The elbow joint is made up of three bones, namely, the humerus, which is the upper arm bone, and the radius and ulna, which are the two forearm bones. The elbow joint is held together with muscles, ligaments and tendons. It bends and straightens like a hinge. It is also responsible for the rotation of the forearm. There are many different types of fractures that can occur around the elbow. Radial head fractures are common and discussed separately.
Another fairly common fracture is an olecranon fracture. An olecranon fracture is a break that occurs in the “pointy bone” of your elbow that sticks out when bending the arm, which is the upper end of the ulna. This type of fracture can occur in isolation or can be part of a more complex elbow injury. An olecranon fracture can occur due to a direct blow such as a fall on the elbow or direct impact from an object, or it may be caused by an indirect blow such as a fall on an outstretched hand.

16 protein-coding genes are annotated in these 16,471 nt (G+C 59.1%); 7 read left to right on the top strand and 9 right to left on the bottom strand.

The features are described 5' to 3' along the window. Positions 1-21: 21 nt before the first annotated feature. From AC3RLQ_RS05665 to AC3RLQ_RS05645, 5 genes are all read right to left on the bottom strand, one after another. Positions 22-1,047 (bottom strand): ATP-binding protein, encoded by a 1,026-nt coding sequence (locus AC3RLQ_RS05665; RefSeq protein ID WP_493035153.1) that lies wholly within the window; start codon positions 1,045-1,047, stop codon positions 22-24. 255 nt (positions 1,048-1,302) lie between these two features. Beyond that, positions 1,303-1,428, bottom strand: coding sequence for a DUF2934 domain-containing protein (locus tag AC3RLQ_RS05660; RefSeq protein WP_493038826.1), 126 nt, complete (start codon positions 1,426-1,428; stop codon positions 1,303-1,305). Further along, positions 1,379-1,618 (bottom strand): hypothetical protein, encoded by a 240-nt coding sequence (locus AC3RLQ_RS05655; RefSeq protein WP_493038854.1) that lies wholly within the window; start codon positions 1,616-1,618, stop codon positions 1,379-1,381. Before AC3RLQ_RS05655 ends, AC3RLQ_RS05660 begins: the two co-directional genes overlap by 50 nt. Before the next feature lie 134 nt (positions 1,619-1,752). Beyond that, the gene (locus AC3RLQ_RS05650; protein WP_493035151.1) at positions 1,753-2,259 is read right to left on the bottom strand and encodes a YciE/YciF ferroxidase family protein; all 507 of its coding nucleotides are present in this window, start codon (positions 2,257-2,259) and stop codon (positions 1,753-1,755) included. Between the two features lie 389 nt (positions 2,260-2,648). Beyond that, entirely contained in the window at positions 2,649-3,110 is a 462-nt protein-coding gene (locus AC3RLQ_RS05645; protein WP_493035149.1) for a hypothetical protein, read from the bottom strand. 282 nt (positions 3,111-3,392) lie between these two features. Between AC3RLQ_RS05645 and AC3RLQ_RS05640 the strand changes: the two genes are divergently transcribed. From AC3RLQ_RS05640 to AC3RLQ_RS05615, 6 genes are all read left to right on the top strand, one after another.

An olecranon fracture causes a sudden and intense pain that can result in the inability to move the elbow. Other symptoms of an olecranon fracture can include swelling over the tip or back of the elbow, bruising around the elbow, tenderness to touch and numbness in one or more fingers. Pain may also be experienced when moving the elbow or when rotating the forearm. The elbow joint may also feel unstable as if it's going to pop out.
If an olecranon fracture is not displaced, it can be managed in a cast or splint. The triceps muscle attaches onto the olecranon, and sometimes this causes the fracture to displace. If this occurs, then there will be a gap in the joint, and surgery will be required to reduce and fix the fracture.